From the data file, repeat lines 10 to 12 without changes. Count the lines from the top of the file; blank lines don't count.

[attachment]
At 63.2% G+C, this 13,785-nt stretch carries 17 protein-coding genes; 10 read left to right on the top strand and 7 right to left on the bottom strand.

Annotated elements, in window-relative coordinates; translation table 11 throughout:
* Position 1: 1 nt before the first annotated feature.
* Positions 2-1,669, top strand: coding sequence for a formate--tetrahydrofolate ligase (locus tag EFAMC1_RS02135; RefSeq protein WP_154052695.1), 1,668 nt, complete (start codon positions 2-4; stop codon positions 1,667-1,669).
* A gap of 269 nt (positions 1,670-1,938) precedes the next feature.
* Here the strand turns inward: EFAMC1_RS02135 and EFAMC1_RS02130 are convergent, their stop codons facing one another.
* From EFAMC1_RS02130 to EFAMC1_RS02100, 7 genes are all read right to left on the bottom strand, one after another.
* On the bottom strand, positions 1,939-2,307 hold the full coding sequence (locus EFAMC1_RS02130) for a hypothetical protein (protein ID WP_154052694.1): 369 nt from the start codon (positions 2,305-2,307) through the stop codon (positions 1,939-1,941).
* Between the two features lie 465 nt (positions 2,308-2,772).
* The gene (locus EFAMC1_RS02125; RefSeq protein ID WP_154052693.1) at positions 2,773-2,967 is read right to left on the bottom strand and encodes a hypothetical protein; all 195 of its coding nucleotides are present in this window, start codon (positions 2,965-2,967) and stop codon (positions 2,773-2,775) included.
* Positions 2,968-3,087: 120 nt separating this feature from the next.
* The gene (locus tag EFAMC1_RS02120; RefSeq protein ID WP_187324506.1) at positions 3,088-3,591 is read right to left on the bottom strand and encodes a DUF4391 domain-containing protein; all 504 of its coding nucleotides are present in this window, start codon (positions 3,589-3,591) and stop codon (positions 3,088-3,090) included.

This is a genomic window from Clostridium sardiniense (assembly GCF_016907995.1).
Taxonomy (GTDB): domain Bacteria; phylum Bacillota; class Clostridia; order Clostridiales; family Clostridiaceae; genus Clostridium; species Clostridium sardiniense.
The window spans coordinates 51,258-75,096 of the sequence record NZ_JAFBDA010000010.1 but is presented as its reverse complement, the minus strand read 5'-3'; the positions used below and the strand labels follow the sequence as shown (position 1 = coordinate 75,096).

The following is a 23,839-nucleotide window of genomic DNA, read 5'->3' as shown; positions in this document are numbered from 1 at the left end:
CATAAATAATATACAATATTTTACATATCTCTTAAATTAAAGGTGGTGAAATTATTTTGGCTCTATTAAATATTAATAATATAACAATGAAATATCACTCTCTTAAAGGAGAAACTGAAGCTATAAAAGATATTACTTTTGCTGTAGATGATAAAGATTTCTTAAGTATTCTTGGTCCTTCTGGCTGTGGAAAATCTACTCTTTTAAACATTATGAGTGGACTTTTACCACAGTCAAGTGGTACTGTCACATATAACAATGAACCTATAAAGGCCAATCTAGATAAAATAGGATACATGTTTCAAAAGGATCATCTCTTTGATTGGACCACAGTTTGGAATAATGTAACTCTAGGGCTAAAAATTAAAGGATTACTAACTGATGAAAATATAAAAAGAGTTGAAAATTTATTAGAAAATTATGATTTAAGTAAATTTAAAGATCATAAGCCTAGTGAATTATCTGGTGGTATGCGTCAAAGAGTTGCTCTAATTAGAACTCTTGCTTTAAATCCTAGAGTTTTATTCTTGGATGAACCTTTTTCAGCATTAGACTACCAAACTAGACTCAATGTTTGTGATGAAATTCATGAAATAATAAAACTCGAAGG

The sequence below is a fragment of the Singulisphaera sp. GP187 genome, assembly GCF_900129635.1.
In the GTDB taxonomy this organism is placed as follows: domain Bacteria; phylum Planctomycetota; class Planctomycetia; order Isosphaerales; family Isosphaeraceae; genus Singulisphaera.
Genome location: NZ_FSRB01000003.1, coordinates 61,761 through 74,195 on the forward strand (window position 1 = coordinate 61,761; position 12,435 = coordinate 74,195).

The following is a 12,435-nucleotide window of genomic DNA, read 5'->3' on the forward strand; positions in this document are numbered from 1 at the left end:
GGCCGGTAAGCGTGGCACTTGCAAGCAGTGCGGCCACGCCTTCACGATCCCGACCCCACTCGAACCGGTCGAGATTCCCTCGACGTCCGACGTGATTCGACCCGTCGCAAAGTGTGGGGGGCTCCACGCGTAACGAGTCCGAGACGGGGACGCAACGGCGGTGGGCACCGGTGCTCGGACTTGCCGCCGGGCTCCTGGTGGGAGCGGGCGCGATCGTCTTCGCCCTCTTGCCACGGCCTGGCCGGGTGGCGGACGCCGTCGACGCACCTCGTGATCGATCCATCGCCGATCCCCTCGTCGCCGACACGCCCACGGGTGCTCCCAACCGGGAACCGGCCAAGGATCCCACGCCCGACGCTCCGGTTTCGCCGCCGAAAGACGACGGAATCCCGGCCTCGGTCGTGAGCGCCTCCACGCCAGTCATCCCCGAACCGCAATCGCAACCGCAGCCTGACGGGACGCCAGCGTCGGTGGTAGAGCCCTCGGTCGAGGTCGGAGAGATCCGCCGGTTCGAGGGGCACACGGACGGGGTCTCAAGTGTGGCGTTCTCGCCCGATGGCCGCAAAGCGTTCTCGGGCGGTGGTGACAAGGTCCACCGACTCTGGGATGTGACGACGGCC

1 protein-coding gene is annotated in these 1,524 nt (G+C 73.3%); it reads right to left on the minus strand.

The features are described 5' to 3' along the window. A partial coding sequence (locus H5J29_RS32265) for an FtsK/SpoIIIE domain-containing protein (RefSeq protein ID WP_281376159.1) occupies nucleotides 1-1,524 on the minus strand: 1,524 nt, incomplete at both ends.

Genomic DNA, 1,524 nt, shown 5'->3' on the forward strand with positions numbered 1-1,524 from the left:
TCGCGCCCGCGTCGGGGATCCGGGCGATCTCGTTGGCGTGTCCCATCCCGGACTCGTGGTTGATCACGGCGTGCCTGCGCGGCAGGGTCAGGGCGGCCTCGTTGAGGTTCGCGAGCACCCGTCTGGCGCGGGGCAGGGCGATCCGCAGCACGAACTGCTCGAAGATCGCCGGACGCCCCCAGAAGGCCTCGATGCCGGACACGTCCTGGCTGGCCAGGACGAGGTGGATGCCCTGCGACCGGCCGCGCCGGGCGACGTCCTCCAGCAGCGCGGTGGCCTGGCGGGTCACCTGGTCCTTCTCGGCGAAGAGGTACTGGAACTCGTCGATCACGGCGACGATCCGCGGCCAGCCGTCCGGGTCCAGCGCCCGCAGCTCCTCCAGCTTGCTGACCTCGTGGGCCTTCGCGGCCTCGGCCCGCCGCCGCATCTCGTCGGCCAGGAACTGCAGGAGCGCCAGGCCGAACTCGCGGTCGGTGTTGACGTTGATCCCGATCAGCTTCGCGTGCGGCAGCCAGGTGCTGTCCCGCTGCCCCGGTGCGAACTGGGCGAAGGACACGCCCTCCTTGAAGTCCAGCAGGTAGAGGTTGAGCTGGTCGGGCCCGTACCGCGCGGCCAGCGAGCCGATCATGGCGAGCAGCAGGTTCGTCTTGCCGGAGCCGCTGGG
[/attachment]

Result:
* The gene (locus EFAMC1_RS02125; RefSeq protein ID WP_154052693.1) at positions 2,773-2,967 is read right to left on the bottom strand and encodes a hypothetical protein; all 195 of its coding nucleotides are present in this window, start codon (positions 2,965-2,967) and stop codon (positions 2,773-2,775) included.
* Positions 2,968-3,087: 120 nt separating this feature from the next.
* The gene (locus tag EFAMC1_RS02120; RefSeq protein ID WP_187324506.1) at positions 3,088-3,591 is read right to left on the bottom strand and encodes a DUF4391 domain-containing protein; all 504 of its coding nucleotides are present in this window, start codon (positions 3,589-3,591) and stop codon (positions 3,088-3,090) included.